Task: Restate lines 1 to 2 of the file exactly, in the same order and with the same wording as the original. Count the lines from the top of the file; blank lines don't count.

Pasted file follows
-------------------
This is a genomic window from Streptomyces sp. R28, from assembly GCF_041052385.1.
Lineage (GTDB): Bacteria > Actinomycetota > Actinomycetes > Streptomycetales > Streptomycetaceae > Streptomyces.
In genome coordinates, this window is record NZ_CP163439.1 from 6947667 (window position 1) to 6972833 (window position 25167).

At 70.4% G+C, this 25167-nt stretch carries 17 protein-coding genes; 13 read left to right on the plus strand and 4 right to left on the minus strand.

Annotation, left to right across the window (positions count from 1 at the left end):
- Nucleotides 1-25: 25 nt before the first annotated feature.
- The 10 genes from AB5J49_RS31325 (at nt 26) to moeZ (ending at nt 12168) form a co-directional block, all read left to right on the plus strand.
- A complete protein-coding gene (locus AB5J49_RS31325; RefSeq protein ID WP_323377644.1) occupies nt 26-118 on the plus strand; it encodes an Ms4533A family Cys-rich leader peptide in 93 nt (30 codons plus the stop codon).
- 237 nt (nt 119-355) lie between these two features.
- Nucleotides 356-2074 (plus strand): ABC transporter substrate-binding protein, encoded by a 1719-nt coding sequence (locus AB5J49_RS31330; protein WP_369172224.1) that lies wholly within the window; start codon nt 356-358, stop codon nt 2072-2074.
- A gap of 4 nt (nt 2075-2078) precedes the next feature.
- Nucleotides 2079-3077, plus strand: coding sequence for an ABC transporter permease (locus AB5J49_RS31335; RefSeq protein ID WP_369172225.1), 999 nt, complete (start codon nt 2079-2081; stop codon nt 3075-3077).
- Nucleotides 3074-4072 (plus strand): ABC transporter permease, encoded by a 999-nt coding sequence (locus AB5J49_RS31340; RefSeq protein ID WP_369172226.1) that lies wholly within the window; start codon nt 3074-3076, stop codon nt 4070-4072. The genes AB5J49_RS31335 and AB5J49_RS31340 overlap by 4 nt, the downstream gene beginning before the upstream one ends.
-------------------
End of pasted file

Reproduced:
This is a genomic window from Streptomyces sp. R28, from assembly GCF_041052385.1.
Lineage (GTDB): Bacteria > Actinomycetota > Actinomycetes > Streptomycetales > Streptomycetaceae > Streptomyces.